Jemima Sara tapped into her creative energy three years ago and it saved her life. Now 22, the founder of an eponymous ethical fashion label, shares her hard-won life lessons
I am speaking out about my experience with mental illness as I believe talking about our experiences is the only way to break the stigma and support each other. Creativity is something which aids my mental health, however seeking professional help when you are struggling is very important. I advocate therapy and ahead of writing this I spoke to my therapist: ‘What should I say? How do I NOT make it a sob story? Do I talk about this, that or the other?’
I came to the conclusion that it is good to write a messy story on mental health because mental health is MESSY. Our lives aren’t supposed to make sense so this is just one layer of my ongoing muddled story.
If you’re having a bad day, anxiety-ridden week or you’re struggling through mental illness, you can feel like you have no voice. Drawing is a form of expression and communication where no oral language is required. The good news is, you don’t have to be an artist to benefit from drawing and scribbling. Having started creative business, JEMIMASARA, promoting freedom of expression and mental health, I fell in love with the art of drawing as it enabled me to express my experiences and recover from mental illness.
As a child I let my worries take control and dominate my life. I recall a teacher saying to me ‘you’re a worrier and that’s no good’. Even then I wasn’t honest with myself, I was accustomed to anxiety and worry, I never knew any different so why would I change?
It was a couple days before my 19th birthday when I was rushed into hospital needing urgent care. I was suffering from anaphylactic shock from taking two tablets which would ‘boost your metabolism’ and make you ‘skinnier than ever before’. From the age of 14, I’d had an eating disorder so taking the tablets seemed like a no brainer. I mean at least I was going to look ‘good’, right?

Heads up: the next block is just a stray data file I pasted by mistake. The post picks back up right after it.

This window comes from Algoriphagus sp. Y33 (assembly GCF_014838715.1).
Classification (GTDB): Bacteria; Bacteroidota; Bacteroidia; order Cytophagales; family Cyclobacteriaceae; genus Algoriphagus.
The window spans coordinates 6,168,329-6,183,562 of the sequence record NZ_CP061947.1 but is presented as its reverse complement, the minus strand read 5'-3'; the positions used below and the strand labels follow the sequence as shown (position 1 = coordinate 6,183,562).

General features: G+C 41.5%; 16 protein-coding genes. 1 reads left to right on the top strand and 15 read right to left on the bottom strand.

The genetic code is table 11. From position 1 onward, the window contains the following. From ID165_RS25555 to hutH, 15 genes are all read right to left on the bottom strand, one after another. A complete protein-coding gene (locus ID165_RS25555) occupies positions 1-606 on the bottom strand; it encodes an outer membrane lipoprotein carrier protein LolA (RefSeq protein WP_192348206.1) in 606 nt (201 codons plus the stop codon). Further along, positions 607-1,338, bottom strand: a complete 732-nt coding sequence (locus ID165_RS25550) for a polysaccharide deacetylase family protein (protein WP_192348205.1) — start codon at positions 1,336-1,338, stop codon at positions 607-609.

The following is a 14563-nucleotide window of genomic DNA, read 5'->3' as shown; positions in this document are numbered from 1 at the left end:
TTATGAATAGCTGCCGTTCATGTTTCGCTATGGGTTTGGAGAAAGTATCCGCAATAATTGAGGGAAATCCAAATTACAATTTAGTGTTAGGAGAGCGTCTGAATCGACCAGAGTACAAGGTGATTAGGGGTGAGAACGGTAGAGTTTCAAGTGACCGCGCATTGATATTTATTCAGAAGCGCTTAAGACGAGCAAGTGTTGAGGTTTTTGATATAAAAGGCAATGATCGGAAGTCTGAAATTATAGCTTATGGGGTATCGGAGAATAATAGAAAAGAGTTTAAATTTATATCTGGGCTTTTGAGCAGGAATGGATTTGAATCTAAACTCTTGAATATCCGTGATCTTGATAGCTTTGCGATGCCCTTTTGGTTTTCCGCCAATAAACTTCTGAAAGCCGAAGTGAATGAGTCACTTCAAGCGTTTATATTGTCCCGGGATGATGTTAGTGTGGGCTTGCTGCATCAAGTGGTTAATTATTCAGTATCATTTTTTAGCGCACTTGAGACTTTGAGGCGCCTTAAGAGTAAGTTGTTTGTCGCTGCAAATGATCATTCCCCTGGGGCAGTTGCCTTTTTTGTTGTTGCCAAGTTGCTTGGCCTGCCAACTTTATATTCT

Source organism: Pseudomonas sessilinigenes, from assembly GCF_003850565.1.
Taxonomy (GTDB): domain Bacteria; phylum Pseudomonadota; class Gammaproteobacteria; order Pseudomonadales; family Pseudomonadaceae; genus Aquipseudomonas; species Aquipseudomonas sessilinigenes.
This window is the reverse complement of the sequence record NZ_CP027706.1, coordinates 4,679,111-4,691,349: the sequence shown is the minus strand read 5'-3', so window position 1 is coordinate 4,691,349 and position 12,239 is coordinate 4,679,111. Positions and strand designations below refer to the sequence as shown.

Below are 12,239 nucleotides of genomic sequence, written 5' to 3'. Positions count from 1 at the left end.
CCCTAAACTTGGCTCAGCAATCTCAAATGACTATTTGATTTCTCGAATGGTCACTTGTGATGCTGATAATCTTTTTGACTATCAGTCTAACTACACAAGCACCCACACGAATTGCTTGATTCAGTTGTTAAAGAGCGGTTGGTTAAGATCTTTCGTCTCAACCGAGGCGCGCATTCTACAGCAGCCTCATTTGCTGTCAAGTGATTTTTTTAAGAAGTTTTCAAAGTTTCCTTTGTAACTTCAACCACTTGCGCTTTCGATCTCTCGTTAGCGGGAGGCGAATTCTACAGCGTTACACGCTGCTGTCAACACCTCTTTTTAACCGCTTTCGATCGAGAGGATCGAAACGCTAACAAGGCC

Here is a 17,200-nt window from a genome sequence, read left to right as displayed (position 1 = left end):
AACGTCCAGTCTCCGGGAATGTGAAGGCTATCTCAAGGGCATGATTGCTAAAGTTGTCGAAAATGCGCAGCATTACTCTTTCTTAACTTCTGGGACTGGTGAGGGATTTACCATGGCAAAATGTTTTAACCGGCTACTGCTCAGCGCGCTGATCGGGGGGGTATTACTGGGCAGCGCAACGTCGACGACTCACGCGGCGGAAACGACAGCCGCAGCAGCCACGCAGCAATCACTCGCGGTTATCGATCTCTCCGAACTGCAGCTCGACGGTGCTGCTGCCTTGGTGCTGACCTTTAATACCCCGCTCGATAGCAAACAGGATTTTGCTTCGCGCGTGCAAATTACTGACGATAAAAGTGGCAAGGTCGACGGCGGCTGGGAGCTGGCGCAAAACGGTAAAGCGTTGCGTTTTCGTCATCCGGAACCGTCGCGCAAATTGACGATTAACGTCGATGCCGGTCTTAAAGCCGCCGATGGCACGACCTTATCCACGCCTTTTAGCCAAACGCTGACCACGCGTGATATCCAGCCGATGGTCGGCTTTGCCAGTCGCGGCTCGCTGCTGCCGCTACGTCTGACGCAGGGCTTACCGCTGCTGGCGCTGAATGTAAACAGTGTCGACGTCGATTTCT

One of the first signs I suffered with mental illness was my eating disorder. It became so managed and negative I ended up in a hospital bed in and trust me, I did not look good.
A few days after leaving the hospital in the United States, I received a call from my mum explaining there had been an earthquake. I’d grown up in a lot of different places thanks to my parents’ occupations. Our main base was in Italy, it was more than a home to me; when you move around a lot you try and fixate your childhood to one place, Italy was my place of identity. In August 2016 an earthquake devastated central Italy and our home was badly hit.
Many families were forced out of their homes; sadness, pain and grief swept through communities and lives. When an earthquake hits, it’s not just a one-off thing, the land is precariously unstable. For almost a year the place I knew as home just crumbled and disintegrated, and with it so did many aspects of my life, including a break up with a long-term boyfriend.
I felt alone during this time and even today I struggle with the idea that no one will understand the painful emotions and the fear which play an integral role in my life. The constant anxiety that I might never feel better. The worry, the traumatic visions or that feeling something terrible is going to happen. By now I has moved to London, but I felt invisible, as if I was not ‘real’. Just watching everyone carry on with their lives, what difference would it make if I die? No one would notice and at least the pain would end.
It can be easy to pretend nothing is wrong when you have a mental illness. From my experience it is easier to pretend, than try and explain what is going on inside. I could probably have gone on like this for ever, pretending I was fine on the outside and that I could manage emotions and uncertainty. However, after all those years of suppressing all my feelings, I couldn’t carry on. I was so used to pretending and meeting the needs of others, that it became apparent I had no voice, no identity and no belonging.
I was lucky to be on a creative course at university at the time and had started drawing. I would draw naked ladies, EVERYWHERE. Eventually these naked ladies would have martinis and speech bubbles with funny, dark, naughty or positive affirmations. They would say things such as, ‘Darling self love is the greatest middle finger of all time’ or ‘Darling a masterpiece is still a masterpiece when the lights are off and the room is empty. Know your worth’. I would call these unapologetic, self-loving naked ladies my ‘Martini Ladies’. These became my voice. It was quite incredible how out of so much uncertainty, doubt and pain, a quick scribble of a naked lady with a martini glass would help me find the ability to keep going.